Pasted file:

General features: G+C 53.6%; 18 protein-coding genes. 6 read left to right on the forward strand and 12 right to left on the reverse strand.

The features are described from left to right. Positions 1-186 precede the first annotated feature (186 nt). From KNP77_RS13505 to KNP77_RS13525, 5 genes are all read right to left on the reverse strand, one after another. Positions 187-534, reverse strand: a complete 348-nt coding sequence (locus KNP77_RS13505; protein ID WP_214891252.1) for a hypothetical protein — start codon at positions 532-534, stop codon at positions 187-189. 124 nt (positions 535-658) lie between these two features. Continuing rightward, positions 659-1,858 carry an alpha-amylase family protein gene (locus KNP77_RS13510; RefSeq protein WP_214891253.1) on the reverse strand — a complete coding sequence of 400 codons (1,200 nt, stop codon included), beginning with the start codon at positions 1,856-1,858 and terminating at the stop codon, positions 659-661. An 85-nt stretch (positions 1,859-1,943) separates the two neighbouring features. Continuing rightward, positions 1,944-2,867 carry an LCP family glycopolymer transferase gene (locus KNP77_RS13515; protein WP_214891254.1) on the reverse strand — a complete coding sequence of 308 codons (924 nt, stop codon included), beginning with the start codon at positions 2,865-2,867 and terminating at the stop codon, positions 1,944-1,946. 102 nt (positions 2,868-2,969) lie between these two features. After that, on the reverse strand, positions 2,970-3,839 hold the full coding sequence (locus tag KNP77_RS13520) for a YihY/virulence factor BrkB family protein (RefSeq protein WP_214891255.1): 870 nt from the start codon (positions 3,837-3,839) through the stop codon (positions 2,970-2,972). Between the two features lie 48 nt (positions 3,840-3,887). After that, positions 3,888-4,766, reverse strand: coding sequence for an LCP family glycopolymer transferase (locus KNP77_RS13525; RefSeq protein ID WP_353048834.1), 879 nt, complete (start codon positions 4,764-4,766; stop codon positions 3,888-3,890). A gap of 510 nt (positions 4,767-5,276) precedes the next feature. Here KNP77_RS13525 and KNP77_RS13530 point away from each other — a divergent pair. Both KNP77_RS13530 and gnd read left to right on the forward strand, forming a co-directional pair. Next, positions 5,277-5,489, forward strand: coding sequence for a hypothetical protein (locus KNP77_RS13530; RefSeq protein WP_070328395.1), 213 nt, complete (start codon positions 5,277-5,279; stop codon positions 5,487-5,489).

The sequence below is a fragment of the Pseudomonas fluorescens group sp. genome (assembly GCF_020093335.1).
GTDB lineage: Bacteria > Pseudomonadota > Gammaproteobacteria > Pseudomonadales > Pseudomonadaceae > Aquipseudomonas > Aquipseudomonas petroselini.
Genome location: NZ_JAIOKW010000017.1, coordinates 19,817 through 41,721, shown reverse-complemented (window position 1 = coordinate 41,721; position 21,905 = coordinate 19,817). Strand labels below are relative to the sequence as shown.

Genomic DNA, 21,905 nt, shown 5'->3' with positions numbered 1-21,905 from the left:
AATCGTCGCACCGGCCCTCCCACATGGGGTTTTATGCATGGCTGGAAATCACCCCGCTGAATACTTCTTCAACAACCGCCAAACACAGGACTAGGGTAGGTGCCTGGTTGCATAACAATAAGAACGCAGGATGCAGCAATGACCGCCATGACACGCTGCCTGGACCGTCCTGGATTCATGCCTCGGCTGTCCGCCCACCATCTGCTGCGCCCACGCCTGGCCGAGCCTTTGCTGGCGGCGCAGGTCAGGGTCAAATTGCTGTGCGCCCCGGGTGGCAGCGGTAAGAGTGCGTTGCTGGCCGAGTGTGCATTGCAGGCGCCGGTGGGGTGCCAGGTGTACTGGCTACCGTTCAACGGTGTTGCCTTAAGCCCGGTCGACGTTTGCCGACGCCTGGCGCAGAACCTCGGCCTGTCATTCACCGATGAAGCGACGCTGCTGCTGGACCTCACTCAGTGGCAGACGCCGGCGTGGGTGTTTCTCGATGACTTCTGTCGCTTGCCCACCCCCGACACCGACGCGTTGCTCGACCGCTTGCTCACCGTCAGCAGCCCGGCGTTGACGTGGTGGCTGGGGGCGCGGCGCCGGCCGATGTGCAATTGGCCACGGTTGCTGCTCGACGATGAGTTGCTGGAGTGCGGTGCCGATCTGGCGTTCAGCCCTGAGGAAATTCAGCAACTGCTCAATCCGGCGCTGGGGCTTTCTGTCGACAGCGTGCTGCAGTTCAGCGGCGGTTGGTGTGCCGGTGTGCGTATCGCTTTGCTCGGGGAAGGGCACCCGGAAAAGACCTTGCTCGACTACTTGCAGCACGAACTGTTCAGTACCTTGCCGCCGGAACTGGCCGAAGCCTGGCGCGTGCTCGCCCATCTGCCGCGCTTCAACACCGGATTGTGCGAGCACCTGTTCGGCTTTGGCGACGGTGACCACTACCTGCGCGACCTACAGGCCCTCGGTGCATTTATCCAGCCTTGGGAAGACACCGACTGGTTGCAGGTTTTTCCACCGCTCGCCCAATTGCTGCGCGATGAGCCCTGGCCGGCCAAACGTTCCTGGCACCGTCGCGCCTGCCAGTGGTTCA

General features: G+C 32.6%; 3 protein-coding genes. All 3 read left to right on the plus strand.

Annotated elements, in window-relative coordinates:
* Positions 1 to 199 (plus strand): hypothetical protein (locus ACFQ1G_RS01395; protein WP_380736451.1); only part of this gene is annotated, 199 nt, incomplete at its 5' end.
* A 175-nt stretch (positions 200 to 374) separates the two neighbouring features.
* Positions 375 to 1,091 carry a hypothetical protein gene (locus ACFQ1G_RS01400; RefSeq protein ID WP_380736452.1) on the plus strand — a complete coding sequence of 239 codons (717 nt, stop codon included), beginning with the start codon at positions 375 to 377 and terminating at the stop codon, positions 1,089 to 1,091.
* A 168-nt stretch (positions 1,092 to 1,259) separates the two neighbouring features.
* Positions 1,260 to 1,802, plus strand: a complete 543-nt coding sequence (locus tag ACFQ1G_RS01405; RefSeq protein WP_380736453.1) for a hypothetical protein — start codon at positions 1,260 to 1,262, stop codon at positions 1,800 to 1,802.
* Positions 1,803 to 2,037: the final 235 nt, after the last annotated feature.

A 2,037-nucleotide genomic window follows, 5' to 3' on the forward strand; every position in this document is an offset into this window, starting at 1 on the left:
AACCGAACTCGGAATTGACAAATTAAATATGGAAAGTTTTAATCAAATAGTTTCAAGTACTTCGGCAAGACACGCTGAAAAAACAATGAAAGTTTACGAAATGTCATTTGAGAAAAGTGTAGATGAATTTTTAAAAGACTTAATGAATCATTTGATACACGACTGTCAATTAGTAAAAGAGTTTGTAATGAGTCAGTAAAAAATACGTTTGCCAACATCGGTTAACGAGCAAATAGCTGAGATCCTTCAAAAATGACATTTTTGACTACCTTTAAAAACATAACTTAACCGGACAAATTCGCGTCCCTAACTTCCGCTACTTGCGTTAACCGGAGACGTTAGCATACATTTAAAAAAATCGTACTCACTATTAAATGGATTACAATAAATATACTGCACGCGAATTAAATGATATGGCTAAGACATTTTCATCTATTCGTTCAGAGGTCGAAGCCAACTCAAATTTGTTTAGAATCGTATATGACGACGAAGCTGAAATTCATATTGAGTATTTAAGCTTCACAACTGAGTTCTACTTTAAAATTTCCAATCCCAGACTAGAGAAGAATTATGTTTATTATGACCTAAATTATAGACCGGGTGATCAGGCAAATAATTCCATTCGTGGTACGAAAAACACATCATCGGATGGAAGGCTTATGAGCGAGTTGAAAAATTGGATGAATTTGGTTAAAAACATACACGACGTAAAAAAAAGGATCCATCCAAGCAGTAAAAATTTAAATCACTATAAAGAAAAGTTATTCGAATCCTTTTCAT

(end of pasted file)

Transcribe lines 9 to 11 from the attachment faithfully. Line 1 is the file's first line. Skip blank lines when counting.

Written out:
Annotated elements, in window-relative coordinates:
* Positions 1 to 199 (plus strand): hypothetical protein (locus ACFQ1G_RS01395; protein WP_380736451.1); only part of this gene is annotated, 199 nt, incomplete at its 5' end.
* A 175-nt stretch (positions 200 to 374) separates the two neighbouring features.